I don’t know about you but I’m a bit fed up with online meetings. Yes it’s great to see people’s faces and to connect, but it just doesn’t compare to sitting in a park with someone, or going for a walk, or having a weekend away with friends in a beautiful rural cottage. The world of online connection and collaboration has never been as strong. It’s enabled families to see each other and businesses to keep running despite people working from home. But there are some obvious challenges. Challenges that are difficult to overcome for even the best communicators.
As a people development consultancy, we’ve built our reputation and brand around face to face interactions.
We know that when we get people together in a room (or a field) we can help them to have difficult conversations, break down barriers, explore challenging issues and say the things that need to be said. We do it with kindness, compassion, support and lots of space. We know that people need space to breathe, to think and for all voices to be heard – not just the loud ones. So when the world changed, our concern was that the online world would allow people to step away from difficult conversations, turn their videos off, stay silent and not deal with the challenging issues. We worried that the space for breathing and thinking would shrink and that those things that need to be said would remain unspoken.
Lots of people embraced the online world quickly and with gusto.
Training content was being posted online quicker than ever before. My email inbox was bombarded with offers of webinars full of top tips for remote working, leading a remote team, looking after mental well-being. The list goes on. Lots of companies welcomed the opportunities that online learning created. More people having access to learning. Lower carbon footprint because people were no longer travelling to training venues. Lower travel and accommodation bills. Less administration and logistics. It’s clear to see the many advantages.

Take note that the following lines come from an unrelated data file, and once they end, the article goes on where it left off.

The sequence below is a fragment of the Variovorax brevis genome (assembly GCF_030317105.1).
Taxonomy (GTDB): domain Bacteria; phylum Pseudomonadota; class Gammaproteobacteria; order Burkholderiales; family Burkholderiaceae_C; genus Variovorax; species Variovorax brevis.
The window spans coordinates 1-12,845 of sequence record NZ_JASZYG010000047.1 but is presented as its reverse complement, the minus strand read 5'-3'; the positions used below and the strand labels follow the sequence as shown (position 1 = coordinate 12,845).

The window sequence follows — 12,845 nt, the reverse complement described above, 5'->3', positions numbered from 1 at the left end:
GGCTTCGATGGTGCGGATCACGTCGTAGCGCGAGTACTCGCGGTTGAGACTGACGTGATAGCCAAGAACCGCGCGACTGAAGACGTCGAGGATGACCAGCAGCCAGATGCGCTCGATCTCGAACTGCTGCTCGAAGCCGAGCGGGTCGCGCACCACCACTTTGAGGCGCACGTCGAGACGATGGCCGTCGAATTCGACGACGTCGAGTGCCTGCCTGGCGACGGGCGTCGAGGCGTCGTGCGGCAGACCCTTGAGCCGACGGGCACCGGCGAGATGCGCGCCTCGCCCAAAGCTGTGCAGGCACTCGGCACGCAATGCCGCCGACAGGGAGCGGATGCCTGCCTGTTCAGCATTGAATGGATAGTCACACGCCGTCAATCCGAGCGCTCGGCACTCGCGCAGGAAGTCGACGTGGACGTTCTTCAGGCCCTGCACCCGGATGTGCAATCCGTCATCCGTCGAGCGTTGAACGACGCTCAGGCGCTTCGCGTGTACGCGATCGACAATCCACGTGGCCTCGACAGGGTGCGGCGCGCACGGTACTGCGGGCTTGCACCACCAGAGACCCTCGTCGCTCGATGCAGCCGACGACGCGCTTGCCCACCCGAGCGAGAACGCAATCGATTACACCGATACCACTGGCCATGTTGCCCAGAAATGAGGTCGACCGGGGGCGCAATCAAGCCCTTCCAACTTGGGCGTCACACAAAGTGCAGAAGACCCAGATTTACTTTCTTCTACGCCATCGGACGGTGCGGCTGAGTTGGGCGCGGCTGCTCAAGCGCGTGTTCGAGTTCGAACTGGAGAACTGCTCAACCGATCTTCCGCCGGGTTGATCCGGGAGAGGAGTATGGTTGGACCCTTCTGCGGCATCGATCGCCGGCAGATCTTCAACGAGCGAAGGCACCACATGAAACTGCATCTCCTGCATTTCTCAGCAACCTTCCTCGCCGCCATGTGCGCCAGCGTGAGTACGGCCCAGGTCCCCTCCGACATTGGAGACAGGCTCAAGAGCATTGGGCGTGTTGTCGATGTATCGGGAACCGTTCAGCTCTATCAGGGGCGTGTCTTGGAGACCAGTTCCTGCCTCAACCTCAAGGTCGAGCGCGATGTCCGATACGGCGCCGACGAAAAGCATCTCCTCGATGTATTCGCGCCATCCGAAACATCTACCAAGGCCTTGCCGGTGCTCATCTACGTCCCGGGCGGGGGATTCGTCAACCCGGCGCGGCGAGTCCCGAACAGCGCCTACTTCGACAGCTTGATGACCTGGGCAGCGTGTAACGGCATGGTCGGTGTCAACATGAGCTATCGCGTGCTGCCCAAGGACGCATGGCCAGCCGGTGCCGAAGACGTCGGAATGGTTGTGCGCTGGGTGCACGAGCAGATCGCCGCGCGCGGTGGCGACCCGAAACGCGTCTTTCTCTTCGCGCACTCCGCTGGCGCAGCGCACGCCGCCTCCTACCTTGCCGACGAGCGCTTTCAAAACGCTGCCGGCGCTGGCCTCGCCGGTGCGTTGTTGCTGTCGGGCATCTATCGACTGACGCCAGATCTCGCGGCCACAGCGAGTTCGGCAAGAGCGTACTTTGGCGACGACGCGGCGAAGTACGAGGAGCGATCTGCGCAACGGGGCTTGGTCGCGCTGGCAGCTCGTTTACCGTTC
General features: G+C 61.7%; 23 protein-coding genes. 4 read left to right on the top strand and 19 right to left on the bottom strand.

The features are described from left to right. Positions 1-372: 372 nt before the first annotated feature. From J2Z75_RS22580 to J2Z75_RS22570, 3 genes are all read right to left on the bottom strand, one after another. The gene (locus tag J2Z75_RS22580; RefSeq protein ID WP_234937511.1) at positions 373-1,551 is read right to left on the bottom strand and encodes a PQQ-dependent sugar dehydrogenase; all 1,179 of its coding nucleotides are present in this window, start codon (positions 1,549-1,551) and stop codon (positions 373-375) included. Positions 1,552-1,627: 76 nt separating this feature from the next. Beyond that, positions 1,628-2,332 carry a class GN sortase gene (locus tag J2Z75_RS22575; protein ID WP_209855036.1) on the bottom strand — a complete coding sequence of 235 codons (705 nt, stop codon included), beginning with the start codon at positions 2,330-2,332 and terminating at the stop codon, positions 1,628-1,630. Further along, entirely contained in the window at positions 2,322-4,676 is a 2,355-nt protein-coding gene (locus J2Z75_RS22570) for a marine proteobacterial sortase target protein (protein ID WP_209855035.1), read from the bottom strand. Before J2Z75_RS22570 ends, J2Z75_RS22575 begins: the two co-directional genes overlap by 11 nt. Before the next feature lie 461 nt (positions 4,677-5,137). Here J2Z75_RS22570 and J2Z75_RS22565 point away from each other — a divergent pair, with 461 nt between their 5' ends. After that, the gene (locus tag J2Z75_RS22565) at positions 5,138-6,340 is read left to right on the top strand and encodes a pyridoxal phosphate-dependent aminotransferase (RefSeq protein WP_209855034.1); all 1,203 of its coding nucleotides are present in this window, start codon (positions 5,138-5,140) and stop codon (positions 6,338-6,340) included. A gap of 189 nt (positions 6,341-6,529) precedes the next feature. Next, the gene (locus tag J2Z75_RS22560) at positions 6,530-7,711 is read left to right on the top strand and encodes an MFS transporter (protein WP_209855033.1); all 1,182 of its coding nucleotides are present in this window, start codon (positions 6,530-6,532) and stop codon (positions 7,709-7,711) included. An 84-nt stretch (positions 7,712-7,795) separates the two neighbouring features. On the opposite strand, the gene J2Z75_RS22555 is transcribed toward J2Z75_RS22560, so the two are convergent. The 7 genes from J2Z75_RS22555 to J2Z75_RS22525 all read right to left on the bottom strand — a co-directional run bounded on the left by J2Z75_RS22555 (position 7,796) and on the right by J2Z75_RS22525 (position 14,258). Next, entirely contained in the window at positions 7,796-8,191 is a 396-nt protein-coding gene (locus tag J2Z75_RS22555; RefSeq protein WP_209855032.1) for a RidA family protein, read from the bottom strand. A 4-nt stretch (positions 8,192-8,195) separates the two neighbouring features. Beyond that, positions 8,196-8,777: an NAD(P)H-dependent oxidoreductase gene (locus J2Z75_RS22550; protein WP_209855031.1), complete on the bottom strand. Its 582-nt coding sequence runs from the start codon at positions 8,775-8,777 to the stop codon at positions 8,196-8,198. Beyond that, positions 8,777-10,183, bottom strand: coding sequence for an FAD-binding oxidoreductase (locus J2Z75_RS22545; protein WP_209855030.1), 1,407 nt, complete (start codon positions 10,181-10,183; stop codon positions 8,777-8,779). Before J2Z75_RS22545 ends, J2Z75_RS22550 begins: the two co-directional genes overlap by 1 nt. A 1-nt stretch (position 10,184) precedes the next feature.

But whilst many people were embracing this new way of learning and generating lots of online content, we took a moment to pause.
Yes, the world had changed, but people’s needs hadn’t. How could we design something online that would still allow people to have difficult conversations, break down barriers, explore challenging issues and say the things that need to be said?
Rather than generating online content for the sake of it, we asked ourselves the questions ‘how can we design out the shortcomings that exist in online learning?’ ‘How can we create the best of both worlds?’
Collaborate-Live has been born out of this desire to maintain the magic and intimacy of face to face learning whilst acknowledging that online learning does need to exist. So we identified the shortcomings and then challenged ourselves to do it differently. Here’s how.
Online learning can allow people to disappear and to switch off. In response we’ve designed an online, experiential programme that mandates everyone’s involvement. Without each person contributing it’s not possible to reach a successful outcome.
It’s easy to disengage from online learning. We’ve created a programme that is both immersive and engaging and generates a genuinely visceral response. People want to reach a successful outcome. The complexity and uncertainty involved means that people care. They want to uncover the answers, they want to iron out the complexities, they want to know that they have been part of solving an initially impenetrable challenge.
Online learning can be very transactional. Content is delivered but there isn’t a lot of opportunity to reflect and challenge. We’ve created ‘pauses’ throughout the programme which are facilitated by experienced coaches. They are there to hold the space whilst people reflect; whilst teams challenge each other’s behaviours; and whilst people begin to notice their own emotional responses and impact. This ensures that the learning isn’t transactional. It’s transformational. And in a short time frame.
Online learning is often theoretical without an opportunity to experiment or practice. We’ve created an experience rather than a series of slides or lectures. And we weave learning into that experience so that people understand what is happening and why. It brings the theory to life in a meaningful and memorable way.
It’s easy to forget any learning as soon as the online learning ends. We’ve designed an emotional and engaging programme that stays with people long after it has ended. We’ve also designed sophisticated reflection opportunities throughout the programme that are facilitated by an experienced coach, as well as offering one to one coaching following the programme to ensure that everyone takes something positive and useful away from the programme.
So do we miss the world of face to face learning?
Absolutely. Nothing will replace the intimacy of working together in a room and helping people to discover new insights about themselves and each other in a safe, vulnerable and magical way. Can we achieve something similar online? Definitely. We weren’t sure at first and now we’ve created it, we’re really proud of what it delivers.
If you’d like to find out more about Collaborate-Live, just give us a call or watch our videos. We’d be delighted to share more.